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How to stay safe at Halloween

28th September 2017

Halloween is an ancient tradition that over the years has transformed into a widely celebrated event. While children and adults alike are planning costumes, others are anticipating the day with dread, especially those suffering from anxiety and worrying about strangers coming to their home. Many find the constant doorbell ringing inconvenient, especially those who take time getting between floors with a straight home stairlift.


There is a lot of information on keeping young trick or treaters safe throughout the evening, but there is a lack of insight about how to comfort older adults who may not enjoy the festivities.

Put up a poster


If someone doesn’t wish to take part in the festivities, informing trick or treaters you do not wish to be disturbed is a simple way of avoiding any unpleasantness. Many local police forces create a poster that can be downloaded and printed. The more official posters ask trick or treaters to not disturb the house and come with a warning that they should be respected. The poster above is courtesy of Horsham District Community Safety Partnership which involves representatives from Sussex Police and West Sussex Fire and Rescue Service.


People that wish to be involved but do not want to be opening the door all evening could put up a different sign and leave a basket of treats somewhere obvious. If this is a more attractive option, regularly checking to see if the vessel of treats is empty, and then changing the sign, ensures no one is disappointed and homes are not disturbed. 

Avoid driving after dark


On Halloween, there are lots of children walking between houses and costumes are rarely high visibility. With so many sweets on offer and often only a couple of parents between lots of children, some children may be liable to run out unexpectedly. Avoiding the roads means removing the stress and worry that a child may do something reckless. If people wish to go out, either organise to travel to the event before dark falls, or travel with a friend who can help watch for possible hazards. 

Go to an event


People may not want to stay home and deal with the trick or treaters, but that doesn’t mean they should miss out on the fun. Finding a local event with a Halloween theme is a great way to celebrate the occasion without fear or disruption. The opportunity to go with friends or family is a wonderful way to get into the spirit, but it can also help people socialise and get into the community.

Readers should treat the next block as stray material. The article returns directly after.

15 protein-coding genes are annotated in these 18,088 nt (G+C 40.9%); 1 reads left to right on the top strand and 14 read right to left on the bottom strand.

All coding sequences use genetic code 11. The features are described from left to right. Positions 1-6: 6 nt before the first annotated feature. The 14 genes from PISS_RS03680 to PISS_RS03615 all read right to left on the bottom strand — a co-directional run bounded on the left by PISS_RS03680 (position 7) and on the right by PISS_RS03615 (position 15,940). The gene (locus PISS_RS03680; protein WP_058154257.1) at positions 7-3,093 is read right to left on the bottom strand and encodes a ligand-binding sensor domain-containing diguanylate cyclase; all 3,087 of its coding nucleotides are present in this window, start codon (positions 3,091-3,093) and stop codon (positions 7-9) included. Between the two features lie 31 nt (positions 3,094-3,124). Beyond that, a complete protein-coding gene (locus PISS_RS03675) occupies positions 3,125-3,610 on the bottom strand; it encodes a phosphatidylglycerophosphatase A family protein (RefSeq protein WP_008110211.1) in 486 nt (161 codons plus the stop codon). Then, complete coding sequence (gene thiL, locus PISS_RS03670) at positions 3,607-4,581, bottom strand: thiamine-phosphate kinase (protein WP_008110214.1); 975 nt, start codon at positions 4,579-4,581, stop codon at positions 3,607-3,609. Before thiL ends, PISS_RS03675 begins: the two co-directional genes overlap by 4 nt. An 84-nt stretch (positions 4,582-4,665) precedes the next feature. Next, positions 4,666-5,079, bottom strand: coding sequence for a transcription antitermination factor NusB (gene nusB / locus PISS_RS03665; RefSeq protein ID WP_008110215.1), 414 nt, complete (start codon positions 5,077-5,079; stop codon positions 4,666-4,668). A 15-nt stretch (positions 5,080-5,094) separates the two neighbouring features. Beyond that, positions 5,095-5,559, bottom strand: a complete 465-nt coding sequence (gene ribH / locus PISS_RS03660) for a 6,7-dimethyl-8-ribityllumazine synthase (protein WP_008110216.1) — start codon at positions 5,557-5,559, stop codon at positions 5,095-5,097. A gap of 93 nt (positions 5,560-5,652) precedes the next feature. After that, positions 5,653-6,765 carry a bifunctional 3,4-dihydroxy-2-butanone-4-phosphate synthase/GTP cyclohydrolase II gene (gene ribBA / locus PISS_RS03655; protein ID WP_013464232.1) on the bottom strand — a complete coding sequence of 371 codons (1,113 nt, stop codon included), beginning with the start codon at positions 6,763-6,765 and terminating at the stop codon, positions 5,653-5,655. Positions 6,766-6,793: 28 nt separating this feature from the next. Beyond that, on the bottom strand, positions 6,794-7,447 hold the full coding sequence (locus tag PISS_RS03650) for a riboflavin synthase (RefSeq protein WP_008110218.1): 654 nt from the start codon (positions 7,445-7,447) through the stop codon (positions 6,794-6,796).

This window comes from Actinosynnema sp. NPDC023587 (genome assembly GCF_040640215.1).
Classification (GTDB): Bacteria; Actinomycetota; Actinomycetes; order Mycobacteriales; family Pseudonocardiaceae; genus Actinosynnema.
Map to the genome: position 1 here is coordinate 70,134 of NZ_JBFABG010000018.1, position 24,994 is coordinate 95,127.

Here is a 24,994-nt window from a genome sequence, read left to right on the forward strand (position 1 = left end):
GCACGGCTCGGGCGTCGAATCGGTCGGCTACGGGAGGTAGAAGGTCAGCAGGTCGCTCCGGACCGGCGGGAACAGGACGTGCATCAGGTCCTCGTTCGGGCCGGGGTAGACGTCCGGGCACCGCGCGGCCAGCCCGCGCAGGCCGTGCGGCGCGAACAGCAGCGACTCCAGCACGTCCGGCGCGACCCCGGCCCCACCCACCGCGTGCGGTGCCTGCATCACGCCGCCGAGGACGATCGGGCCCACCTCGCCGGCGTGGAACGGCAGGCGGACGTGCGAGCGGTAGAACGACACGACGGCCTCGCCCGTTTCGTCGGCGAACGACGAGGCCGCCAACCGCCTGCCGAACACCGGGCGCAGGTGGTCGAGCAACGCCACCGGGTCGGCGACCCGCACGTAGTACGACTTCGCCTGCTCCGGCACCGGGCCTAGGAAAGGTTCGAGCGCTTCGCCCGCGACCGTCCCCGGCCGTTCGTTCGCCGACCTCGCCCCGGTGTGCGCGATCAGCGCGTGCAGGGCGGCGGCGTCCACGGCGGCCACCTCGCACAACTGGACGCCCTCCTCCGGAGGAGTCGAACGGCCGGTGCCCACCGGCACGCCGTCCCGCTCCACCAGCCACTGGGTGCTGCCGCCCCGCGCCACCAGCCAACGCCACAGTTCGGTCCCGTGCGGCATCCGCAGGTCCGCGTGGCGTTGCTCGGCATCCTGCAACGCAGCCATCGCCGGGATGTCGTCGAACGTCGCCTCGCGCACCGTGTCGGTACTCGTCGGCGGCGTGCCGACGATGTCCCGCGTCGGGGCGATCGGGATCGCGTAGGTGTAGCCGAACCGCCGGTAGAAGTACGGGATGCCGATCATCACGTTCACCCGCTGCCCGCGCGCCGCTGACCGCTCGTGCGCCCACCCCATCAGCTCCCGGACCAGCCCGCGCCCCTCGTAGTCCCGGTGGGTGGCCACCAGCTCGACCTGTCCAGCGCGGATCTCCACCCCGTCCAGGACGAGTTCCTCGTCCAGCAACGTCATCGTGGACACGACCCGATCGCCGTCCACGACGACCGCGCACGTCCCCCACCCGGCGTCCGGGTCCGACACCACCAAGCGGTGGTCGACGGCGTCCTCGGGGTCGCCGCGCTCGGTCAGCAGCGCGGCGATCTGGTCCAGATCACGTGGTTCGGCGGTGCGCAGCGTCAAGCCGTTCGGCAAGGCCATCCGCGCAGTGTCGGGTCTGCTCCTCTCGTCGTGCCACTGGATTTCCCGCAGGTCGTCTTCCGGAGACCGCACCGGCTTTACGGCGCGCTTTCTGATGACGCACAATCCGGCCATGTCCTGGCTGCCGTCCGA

The English Heritage hosts events up and down the country in beautiful old buildings that are mostly aimed towards family fun, meaning they should not be too terrifying. Alternatively, local community centres will probably have fun and safe activities that will help people enjoy the holiday. 

Have friends over


Going out in the depth of October may not seem appealing to everyone, or a local community may only have events that are not to everyone’s taste. One way to avoid this is to host a Halloween gathering at home. Designing a menu with a seasonal twist could include recipes with pumpkin or those that are visually a little gruesome. Staying in with friends and family does much to keep away anxiety.


Having guests over means people can take turns answering the door to trick or treaters, and those who feel uncomfortable never have to open the door alone. Watching fun Halloween films or playing murder mystery type games is a great way to entertain with a festive twist. 

Remove any trip hazards


If there is regular traffic to and from the front door, one practical way of ensuring safety is to remove dangling wires and cables. After multiple trips to and from the front door, it is easy to forget and trip.


Bearing in mind that Halloween and Firework Night are some of the busiest evenings for emergency services. This can mean long delays in non-emergency and not life-threatening instances, so staying safe is essential. 

Know your rights

Knowing what is and isn’t legal is confidence inspiring, especially for those who decide to stay at home.


It is against the law to throw eggs and flour and is considered anti-social behaviour. The consequences of such actions can include a £80 fine and a police visit.


You do not have to open the door to either adults or children, nor should you let them into a house, even under the pretence of using a bathroom.


Nobody should feel pressured to give out money. Sweets are the long-accepted treat at Halloween, though there should be caution that sweets do not contain nuts for children with allergies. Hard boiled sweets can also be considered a choking hazard. 


Image Credit: Asartira, Amella ExtraMatthew Hutchinson

This news article is from Handicare UK. Articles that appear on this website are for information purposes only.